“You really should watch what you eat!”
“Why do you have to dress so conservatively all the time?”
“You mean you only got a 91%?”
“You lose a ton of weight so fast, but all that’s left are skin and bones!”
“Eat more please!”
“You don’t have a boyfriend yet? Lol.”

These are some of the things people say jokingly to Sam. She just graduated from high school, and hearing comments similar to the ones above is not new to her. They say these many times—unmindful of how these have an impact on how Sam looks at herself.

Peer pressure is no joke. It’s not always a straight comment, like “Take a shot, it’s not that strong,” or “You really should go to this party cause you wouldn’t be cool if you don’t.” It could sometimes be a seemingly harmless side comment. At one time, we have heard these statements and reacted unconsciously, or sometimes consciously.

First, you begin to wonder if, aside from your friends, others also look at you that way but are too shy to tell. The thought then progresses to “Something needs to change… not tomorrow, not next week. Now.” You feel the need to do something so that they would change the way they look at you. Say goodbye to that confidence you’ve been working on for the past three weeks.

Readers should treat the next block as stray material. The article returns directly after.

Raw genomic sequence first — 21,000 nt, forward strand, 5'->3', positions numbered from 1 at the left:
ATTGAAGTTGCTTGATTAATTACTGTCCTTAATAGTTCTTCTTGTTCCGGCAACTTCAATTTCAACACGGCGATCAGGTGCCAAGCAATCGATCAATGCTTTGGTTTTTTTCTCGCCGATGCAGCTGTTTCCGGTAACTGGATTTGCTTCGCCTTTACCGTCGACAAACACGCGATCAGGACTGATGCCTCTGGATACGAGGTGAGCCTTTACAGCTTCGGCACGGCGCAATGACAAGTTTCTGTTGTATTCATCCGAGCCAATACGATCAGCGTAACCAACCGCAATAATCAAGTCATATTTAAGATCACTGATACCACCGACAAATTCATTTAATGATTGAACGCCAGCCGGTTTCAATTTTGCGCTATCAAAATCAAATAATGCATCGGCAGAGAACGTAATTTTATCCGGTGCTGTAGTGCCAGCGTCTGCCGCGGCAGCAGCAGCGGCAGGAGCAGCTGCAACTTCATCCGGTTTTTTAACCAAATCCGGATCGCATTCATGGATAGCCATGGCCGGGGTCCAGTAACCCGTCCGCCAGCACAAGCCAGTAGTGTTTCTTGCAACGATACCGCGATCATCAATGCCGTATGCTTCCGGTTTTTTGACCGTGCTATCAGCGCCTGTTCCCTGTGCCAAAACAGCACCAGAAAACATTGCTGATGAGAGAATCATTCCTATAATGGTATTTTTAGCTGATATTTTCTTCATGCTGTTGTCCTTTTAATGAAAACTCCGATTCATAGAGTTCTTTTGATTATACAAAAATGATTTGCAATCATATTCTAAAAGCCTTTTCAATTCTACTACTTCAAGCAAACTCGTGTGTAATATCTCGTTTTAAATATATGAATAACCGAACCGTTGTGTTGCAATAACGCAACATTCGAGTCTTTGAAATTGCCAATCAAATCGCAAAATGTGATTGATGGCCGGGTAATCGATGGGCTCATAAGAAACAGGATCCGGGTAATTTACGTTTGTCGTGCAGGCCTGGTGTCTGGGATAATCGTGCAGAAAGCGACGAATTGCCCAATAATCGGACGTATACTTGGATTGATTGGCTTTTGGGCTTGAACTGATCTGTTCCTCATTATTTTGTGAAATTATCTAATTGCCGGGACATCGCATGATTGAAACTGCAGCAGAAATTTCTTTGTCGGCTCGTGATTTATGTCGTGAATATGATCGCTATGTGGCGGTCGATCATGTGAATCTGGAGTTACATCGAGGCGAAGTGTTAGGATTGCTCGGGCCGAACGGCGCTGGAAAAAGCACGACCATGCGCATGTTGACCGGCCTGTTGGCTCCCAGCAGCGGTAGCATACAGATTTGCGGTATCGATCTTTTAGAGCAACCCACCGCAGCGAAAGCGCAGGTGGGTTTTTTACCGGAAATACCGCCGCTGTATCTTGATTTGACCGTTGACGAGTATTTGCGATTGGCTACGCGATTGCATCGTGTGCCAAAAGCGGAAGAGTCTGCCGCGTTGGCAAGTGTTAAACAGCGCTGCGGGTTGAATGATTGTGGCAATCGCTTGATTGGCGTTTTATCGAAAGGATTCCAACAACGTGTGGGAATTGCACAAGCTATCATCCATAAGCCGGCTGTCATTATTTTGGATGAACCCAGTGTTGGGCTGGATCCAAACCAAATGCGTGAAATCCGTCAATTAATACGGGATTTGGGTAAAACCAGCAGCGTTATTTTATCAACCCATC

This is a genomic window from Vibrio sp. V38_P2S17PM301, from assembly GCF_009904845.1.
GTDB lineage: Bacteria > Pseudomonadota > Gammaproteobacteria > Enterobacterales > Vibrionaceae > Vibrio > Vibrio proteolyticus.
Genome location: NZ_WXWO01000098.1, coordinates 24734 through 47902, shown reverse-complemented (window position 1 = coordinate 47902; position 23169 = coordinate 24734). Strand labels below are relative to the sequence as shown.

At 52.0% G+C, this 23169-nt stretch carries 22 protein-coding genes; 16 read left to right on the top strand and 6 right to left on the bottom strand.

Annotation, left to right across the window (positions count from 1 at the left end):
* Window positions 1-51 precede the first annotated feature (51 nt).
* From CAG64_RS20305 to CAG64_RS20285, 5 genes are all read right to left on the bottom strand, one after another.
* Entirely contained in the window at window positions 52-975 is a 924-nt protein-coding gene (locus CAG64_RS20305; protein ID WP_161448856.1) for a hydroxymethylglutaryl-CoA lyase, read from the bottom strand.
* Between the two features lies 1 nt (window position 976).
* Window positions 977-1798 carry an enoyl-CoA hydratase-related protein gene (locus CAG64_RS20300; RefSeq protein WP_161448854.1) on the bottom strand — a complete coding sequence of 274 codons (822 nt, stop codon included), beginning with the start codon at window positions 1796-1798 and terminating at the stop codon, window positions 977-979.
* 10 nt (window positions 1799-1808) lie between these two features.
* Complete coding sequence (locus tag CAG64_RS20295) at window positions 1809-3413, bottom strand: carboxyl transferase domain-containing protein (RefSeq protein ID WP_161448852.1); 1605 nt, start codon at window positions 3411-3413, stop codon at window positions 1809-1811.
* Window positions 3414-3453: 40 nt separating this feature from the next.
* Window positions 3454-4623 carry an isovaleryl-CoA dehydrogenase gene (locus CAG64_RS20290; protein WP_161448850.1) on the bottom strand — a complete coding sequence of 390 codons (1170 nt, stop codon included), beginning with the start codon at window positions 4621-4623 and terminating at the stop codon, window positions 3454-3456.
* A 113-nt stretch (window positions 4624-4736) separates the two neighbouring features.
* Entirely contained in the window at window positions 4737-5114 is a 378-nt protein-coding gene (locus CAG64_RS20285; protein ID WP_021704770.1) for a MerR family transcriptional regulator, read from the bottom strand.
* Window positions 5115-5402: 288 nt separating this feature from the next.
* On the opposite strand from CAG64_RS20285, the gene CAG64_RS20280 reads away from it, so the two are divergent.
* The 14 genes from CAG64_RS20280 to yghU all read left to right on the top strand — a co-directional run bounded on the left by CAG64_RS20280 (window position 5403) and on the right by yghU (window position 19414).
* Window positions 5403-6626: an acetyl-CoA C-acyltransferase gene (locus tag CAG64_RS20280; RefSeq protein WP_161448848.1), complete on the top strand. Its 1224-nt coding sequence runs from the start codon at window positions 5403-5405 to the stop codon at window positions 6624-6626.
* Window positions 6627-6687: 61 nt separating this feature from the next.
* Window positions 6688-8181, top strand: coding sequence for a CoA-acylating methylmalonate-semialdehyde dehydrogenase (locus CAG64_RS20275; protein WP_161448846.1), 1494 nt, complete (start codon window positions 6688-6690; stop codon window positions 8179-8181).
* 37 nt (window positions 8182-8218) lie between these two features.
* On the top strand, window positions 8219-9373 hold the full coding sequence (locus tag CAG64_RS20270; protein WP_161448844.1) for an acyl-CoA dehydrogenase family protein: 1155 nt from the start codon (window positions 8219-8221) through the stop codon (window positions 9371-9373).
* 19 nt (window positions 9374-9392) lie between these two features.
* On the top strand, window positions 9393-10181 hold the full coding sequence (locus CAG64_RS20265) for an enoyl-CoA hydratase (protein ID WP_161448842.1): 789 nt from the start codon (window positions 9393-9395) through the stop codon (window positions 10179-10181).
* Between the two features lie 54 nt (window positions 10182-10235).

“Acceptance, not confidence, is key” suddenly becomes your unspoken motto. Then comes a little more revealing wardrobe, a drastic diet change to “lose all those extras.” After losing much more than you should, you force yourself to eat. You become more engaging and “friendly” to the opposite sex to “explore your horizons” and put yourself in situations that test your boundaries. You become way more studious and beat every one in school – not to become better at what you do, but to be better than others.

You become better than ever – close to zero side comments, considerably happy, but so different from your original self. Then you feel it. You feel the effect of everything. Regrets fill your stomach just thinking about how much you’ve changed. You lose real friends just for a grade, and you slowly realize how unhappy ‘zero side comment life’ really is.

How could we forget the simple truth about what we have in Christ every time we’re brought back to square one? “I praise you, for I am fearfully and wonderfully made. Wonderful are your works; my soul knows it very well.” (Psalm 139:14)

We are part of His marvelous work. God has given us assurance that we are masterpieces, but we choose to be swayed and forget our security in Him. We are wonderfully made in His image. No amount of weight gain or lose, dating, or grade comment can change that truth.

For Sam, there will be more comments as she heads on to college. But she knows her worth and beauty in Christ that will not change.

Do you know your worth?


Writer’s Bio: Justine Paraso is a 19 year-old freshman who serves in Greenhills Christian Fellowship (GCF)’s Youth LIVE Ministry. She enjoys writing and making poetry — hoping to make it a career in the future, doing it all for God’s greater glory.